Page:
Azat Gharibyan and Naho Jo Gharibyan

Armenian Dance Teacher from Japan: Interview with Azat Gharibyan

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By Artsvi Bakhchinyan

Special to the Armenian Mirror-Spectator

FUKUOKA, JAPAN — In the Japanese town of Fukuoka, a ballet school and a dancing company function, bearing the Armenian name Gharibyan Ballet Academy and Gharibyan Krunk (Crane). They were founded by the young dancer and dance teacher Azat Gharibyan from Yerevan. He also manages the organization “Ballet Aplomb,” which promotes getting a ballet education abroad.

Azat Gharibyan at St. Mary’s Armenian Apostolic Church, Melbourne, Australia

The grandson of the award-receiving representatives of the art of Armenian ballet, Azat Gharibyan and Tereza Grigoryan, Azat Gharibyan Jr. (born in 1981 in Yerevan), received a professional education in Yerevan and Saint Petersburg. In 1997 in Yerevan, he was awarded a silver medal in the Amadeus dance competition in the category of Folk Dance. In 2004, in Castiglione, Italy, he was awarded a golden medal in the international ballet competition and the award for the best technique.

During 1999-2001, he served in the Sardarapat ensemble of the Ministry of Defense of the Republic of Armenia at the Officers’ House of Yerevan and in 1999-2002 danced in the Spendiaryan Opera and Ballet Theater. In 2002, he started his activities abroad, first in Czech Republic and in Slovenia, then six years in the German theater of the Flensburg region. Here he has appeared with main roles in the classic and modern repertoire.

Retiring from dancing and settling in Japan in 2011, Azat Gharibyan is busy now teaching dance. During the 10th “Ballte-Kone” competition, he was declared the best dance teacher of Fukuoka. He was also considered the best ballet teacher at the Namue classic ballet competition thrice.

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Azat, you have the name of the eminent representative of the Armenian art of dancing Azat Gharibyan.

I was seven years old when he died. My grandmother Tereza Grigoryan once told me: “You do not deserve that name” (by the way, at that time, everyone called me Macho). But when I returned from Petersburg with a Vaganova Academy diploma, my grandmother told me: “Now you deserve to be called Azat Gharibyan.” I took my first steps of choosing a profession with my grandfather. It was predetermined that I become a dancer. I was 3½-4 years old, when I played the role of the rooster in the big performance “Wedding” staged by my grandfather and I got on the professional stage with the Krunk Dance Company.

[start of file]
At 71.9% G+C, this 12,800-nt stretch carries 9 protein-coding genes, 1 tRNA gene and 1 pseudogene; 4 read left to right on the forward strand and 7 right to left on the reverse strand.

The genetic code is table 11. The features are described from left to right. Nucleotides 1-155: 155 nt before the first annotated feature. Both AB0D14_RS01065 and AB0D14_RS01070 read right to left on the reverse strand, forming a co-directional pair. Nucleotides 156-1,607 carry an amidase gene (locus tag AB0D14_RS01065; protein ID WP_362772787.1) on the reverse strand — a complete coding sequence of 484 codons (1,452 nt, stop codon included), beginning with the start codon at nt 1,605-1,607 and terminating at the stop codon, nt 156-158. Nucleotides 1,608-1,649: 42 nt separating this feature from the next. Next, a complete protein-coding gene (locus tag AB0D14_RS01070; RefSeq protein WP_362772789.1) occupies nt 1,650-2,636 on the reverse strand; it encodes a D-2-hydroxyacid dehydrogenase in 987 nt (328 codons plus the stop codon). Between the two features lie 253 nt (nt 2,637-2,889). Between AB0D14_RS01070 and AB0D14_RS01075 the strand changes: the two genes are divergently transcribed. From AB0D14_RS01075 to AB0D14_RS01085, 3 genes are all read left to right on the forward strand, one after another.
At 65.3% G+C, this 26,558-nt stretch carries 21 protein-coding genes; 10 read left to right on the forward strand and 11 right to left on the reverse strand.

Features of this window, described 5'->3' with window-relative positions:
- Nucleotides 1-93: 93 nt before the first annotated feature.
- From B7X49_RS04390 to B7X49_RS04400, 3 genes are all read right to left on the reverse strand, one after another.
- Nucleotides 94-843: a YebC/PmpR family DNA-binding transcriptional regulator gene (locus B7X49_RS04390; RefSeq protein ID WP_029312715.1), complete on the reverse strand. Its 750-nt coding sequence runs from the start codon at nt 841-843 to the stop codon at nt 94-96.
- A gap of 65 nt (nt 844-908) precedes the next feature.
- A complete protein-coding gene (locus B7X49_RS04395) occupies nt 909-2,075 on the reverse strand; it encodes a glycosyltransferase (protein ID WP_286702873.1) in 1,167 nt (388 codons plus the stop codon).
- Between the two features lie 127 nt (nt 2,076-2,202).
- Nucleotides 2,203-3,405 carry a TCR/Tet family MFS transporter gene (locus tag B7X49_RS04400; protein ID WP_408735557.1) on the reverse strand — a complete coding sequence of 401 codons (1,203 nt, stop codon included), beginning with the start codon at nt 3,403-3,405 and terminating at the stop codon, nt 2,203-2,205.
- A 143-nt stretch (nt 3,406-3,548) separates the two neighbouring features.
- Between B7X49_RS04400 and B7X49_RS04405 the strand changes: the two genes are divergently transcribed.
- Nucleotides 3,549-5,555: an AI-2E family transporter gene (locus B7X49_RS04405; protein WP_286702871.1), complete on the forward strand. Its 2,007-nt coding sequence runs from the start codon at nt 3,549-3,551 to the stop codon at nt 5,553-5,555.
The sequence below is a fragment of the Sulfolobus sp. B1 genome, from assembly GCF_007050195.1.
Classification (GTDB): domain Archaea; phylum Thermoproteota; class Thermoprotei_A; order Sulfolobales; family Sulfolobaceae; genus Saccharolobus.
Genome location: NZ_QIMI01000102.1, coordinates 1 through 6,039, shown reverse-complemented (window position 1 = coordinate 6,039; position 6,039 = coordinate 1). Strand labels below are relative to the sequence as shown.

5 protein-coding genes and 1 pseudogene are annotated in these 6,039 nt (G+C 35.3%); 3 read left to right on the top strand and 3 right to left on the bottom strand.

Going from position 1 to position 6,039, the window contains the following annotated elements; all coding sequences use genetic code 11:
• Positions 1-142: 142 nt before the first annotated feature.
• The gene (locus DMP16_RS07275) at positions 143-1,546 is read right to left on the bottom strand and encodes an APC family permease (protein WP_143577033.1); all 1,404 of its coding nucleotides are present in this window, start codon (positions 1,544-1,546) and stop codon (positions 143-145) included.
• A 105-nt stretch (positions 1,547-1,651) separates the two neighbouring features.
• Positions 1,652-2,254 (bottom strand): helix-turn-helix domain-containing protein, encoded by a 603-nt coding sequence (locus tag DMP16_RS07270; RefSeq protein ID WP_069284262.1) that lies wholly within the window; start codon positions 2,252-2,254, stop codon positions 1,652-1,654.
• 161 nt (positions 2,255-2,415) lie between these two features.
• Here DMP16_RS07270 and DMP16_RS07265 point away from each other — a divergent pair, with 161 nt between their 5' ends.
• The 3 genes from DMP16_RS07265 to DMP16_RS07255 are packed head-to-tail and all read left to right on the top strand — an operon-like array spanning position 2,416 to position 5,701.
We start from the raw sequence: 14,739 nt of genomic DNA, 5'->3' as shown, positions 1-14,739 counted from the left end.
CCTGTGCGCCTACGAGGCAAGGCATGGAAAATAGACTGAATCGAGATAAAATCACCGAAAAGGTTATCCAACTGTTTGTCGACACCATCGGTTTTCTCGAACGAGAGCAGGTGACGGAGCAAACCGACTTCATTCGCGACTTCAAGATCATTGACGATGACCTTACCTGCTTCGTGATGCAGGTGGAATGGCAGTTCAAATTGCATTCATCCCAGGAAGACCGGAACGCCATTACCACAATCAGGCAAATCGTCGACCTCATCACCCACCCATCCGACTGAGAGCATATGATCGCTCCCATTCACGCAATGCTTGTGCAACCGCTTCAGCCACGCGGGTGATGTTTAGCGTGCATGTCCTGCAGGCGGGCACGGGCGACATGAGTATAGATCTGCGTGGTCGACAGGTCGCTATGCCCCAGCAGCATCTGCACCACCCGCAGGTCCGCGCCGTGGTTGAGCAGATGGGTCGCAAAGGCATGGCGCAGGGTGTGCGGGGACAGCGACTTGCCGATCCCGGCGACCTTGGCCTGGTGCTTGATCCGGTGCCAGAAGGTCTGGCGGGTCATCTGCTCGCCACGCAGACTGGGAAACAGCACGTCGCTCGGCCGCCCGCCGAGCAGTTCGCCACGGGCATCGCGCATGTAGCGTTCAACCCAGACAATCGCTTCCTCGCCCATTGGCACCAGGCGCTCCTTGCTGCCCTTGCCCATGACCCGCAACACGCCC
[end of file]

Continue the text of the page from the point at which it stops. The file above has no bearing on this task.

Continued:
Our male ballet dancers have generally left for Europe or America and now you are in the country of the Rising Sun.

The reason is that during the years of living in Germany I got acquainted with my future wife – ballet dancer Naho Jo, whose surname is Gharibyan now. Getting married, we decided to settle down in Japan and open a ballet school here. We chose the town of Fukuoka. Now we have two children, Max, who is six years old and Melania, who is three years old.

And in Japan, where few Armenians live, you founded an Armenian dancing ensemble and called it after the Krunk company founded by your grandfather back in 1986.

We perform Armenian folk and new classical performances. We also perform from the repertoire of Krunk: for example, “Memoirs,” excerpts from “The Spindles” dancing performance. On March 11, 2013, our group had a charity performance in Fukuoka in memory of the victims of the tsunami in Japan of March 11, 2011. Twelve dancers have performed dances staged by my grandfather to the sounds of Armenian music. The money received from the concert was given to the foundation for children who had become orphans as a result of the disaster.